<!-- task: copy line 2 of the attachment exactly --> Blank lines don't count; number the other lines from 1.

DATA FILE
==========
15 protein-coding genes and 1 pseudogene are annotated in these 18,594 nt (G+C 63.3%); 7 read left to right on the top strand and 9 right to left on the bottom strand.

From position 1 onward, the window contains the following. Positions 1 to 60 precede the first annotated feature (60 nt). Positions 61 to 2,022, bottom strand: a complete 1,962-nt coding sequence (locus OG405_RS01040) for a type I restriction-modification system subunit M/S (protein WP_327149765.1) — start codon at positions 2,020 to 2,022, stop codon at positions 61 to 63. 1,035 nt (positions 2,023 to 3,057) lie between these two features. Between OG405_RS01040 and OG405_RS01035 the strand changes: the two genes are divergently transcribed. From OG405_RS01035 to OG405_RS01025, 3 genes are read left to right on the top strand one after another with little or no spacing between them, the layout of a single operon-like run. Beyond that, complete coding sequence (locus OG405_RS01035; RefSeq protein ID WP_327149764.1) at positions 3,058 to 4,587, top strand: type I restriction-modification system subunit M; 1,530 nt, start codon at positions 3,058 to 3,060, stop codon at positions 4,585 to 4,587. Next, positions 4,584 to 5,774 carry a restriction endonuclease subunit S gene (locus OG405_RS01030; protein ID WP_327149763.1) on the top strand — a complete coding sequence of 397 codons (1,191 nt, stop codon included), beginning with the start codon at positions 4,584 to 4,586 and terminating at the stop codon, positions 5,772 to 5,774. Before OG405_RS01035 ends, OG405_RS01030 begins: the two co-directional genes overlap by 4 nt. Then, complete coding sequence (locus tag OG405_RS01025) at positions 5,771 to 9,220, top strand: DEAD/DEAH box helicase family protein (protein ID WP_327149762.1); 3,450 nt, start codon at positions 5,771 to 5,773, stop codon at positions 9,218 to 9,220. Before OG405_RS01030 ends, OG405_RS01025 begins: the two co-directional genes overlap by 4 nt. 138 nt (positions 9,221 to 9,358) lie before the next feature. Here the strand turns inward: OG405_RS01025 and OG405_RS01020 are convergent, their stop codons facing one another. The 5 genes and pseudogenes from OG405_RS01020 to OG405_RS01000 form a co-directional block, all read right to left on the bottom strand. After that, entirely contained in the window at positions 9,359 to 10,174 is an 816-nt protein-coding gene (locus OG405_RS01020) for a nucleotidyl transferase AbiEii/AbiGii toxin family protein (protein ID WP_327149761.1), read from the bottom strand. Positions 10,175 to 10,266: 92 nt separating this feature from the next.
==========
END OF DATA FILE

From position 1 onward, the window contains the following. Positions 1 to 60 precede the first annotated feature (60 nt). Positions 61 to 2,022, bottom strand: a complete 1,962-nt coding sequence (locus OG405_RS01040) for a type I restriction-modification system subunit M/S (protein WP_327149765.1) — start codon at positions 2,020 to 2,022, stop codon at positions 61 to 63. 1,035 nt (positions 2,023 to 3,057) lie between these two features. Between OG405_RS01040 and OG405_RS01035 the strand changes: the two genes are divergently transcribed. From OG405_RS01035 to OG405_RS01025, 3 genes are read left to right on the top strand one after another with little or no spacing between them, the layout of a single operon-like run. Beyond that, complete coding sequence (locus OG405_RS01035; RefSeq protein ID WP_327149764.1) at positions 3,058 to 4,587, top strand: type I restriction-modification system subunit M; 1,530 nt, start codon at positions 3,058 to 3,060, stop codon at positions 4,585 to 4,587. Next, positions 4,584 to 5,774 carry a restriction endonuclease subunit S gene (locus OG405_RS01030; protein ID WP_327149763.1) on the top strand — a complete coding sequence of 397 codons (1,191 nt, stop codon included), beginning with the start codon at positions 4,584 to 4,586 and terminating at the stop codon, positions 5,772 to 5,774. Before OG405_RS01035 ends, OG405_RS01030 begins: the two co-directional genes overlap by 4 nt. Then, complete coding sequence (locus tag OG405_RS01025) at positions 5,771 to 9,220, top strand: DEAD/DEAH box helicase family protein (protein ID WP_327149762.1); 3,450 nt, start codon at positions 5,771 to 5,773, stop codon at positions 9,218 to 9,220. Before OG405_RS01030 ends, OG405_RS01025 begins: the two co-directional genes overlap by 4 nt. 138 nt (positions 9,221 to 9,358) lie before the next feature. Here the strand turns inward: OG405_RS01025 and OG405_RS01020 are convergent, their stop codons facing one another. The 5 genes and pseudogenes from OG405_RS01020 to OG405_RS01000 form a co-directional block, all read right to left on the bottom strand. After that, entirely contained in the window at positions 9,359 to 10,174 is an 816-nt protein-coding gene (locus OG405_RS01020) for a nucleotidyl transferase AbiEii/AbiGii toxin family protein (protein ID WP_327149761.1), read from the bottom strand. Positions 10,175 to 10,266: 92 nt separating this feature from the next.